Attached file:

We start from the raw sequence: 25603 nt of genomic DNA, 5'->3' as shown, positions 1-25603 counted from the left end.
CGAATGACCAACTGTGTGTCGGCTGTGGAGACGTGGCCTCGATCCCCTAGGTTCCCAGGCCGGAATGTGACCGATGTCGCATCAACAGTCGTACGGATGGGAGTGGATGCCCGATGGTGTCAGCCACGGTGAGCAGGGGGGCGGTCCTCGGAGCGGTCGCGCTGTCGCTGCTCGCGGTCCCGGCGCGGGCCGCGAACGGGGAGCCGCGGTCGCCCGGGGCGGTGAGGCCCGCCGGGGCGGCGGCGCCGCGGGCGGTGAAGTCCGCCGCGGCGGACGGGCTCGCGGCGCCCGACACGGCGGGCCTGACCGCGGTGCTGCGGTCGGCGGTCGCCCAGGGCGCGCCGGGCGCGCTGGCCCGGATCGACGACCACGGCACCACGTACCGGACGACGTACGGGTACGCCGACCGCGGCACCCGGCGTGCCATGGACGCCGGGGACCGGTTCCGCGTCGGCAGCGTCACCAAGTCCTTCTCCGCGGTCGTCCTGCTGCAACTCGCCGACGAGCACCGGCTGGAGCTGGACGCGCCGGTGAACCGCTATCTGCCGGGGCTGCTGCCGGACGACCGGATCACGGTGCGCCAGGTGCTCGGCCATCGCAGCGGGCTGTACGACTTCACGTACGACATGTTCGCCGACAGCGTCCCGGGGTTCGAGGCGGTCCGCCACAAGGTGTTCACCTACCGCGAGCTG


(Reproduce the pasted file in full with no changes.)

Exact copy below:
We start from the raw sequence: 25603 nt of genomic DNA, 5'->3' as shown, positions 1-25603 counted from the left end.
CGAATGACCAACTGTGTGTCGGCTGTGGAGACGTGGCCTCGATCCCCTAGGTTCCCAGGCCGGAATGTGACCGATGTCGCATCAACAGTCGTACGGATGGGAGTGGATGCCCGATGGTGTCAGCCACGGTGAGCAGGGGGGCGGTCCTCGGAGCGGTCGCGCTGTCGCTGCTCGCGGTCCCGGCGCGGGCCGCGAACGGGGAGCCGCGGTCGCCCGGGGCGGTGAGGCCCGCCGGGGCGGCGGCGCCGCGGGCGGTGAAGTCCGCCGCGGCGGACGGGCTCGCGGCGCCCGACACGGCGGGCCTGACCGCGGTGCTGCGGTCGGCGGTCGCCCAGGGCGCGCCGGGCGCGCTGGCCCGGATCGACGACCACGGCACCACGTACCGGACGACGTACGGGTACGCCGACCGCGGCACCCGGCGTGCCATGGACGCCGGGGACCGGTTCCGCGTCGGCAGCGTCACCAAGTCCTTCTCCGCGGTCGTCCTGCTGCAACTCGCCGACGAGCACCGGCTGGAGCTGGACGCGCCGGTGAACCGCTATCTGCCGGGGCTGCTGCCGGACGACCGGATCACGGTGCGCCAGGTGCTCGGCCATCGCAGCGGGCTGTACGACTTCACGTACGACATGTTCGCCGACAGCGTCCCGGGGTTCGAGGCGGTCCGCCACAAGGTGTTCACCTACCGCGAGCTG